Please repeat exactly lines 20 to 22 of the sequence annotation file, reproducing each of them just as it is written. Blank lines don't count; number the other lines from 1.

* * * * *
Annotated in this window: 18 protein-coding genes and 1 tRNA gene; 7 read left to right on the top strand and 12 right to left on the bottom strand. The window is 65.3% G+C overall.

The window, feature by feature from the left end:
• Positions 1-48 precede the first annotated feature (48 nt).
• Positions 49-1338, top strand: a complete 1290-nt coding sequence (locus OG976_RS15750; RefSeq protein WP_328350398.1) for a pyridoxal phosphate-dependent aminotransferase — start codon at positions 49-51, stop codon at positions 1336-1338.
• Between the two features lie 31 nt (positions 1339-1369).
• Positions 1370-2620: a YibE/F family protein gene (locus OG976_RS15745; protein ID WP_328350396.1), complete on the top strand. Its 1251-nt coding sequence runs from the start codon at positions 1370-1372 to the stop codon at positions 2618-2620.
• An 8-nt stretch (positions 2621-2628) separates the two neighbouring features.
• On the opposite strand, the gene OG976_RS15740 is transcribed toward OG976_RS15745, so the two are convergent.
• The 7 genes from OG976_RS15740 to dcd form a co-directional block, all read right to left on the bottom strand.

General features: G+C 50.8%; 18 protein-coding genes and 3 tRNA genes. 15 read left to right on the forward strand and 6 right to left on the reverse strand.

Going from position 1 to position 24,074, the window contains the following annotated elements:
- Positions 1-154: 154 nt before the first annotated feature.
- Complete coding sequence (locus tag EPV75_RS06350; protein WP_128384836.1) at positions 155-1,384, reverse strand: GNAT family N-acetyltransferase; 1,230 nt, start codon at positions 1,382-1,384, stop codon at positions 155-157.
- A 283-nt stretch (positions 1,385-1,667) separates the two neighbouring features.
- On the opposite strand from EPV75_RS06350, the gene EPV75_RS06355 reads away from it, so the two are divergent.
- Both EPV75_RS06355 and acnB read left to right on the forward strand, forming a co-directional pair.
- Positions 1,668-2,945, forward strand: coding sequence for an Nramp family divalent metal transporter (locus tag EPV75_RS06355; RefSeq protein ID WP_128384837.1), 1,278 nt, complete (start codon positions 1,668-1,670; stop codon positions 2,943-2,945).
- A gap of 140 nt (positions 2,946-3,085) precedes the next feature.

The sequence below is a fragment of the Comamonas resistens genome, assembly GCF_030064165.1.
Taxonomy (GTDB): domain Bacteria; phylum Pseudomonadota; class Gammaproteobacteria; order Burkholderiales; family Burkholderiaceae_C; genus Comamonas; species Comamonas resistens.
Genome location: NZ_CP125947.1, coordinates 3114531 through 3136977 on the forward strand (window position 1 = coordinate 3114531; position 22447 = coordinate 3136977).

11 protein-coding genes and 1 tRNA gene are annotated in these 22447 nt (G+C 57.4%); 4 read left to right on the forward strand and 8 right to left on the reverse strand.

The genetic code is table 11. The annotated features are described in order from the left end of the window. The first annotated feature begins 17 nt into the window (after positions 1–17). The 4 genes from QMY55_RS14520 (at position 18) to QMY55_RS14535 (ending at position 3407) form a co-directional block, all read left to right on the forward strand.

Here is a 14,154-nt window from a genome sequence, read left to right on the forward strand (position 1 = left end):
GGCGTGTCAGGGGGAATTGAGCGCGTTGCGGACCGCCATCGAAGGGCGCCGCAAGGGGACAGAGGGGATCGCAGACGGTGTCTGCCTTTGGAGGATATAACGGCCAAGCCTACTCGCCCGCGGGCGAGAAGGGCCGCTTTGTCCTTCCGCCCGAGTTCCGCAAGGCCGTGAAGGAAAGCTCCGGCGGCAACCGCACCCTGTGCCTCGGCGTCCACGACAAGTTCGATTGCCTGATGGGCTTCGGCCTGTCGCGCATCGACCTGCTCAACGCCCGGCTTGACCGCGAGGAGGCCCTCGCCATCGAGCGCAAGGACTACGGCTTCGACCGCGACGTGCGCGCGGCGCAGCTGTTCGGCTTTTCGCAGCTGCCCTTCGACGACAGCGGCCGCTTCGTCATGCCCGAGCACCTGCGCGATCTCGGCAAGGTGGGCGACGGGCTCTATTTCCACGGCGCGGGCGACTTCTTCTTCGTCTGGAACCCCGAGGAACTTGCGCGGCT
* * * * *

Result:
Taxonomy (GTDB): domain Bacteria; phylum Pseudomonadota; class Gammaproteobacteria; order Burkholderiales; family Burkholderiaceae_C; genus Comamonas; species Comamonas resistens.
Genome location: NZ_CP125947.1, coordinates 3114531 through 3136977 on the forward strand (window position 1 = coordinate 3114531; position 22447 = coordinate 3136977).

11 protein-coding genes and 1 tRNA gene are annotated in these 22447 nt (G+C 57.4%); 4 read left to right on the forward strand and 8 right to left on the reverse strand.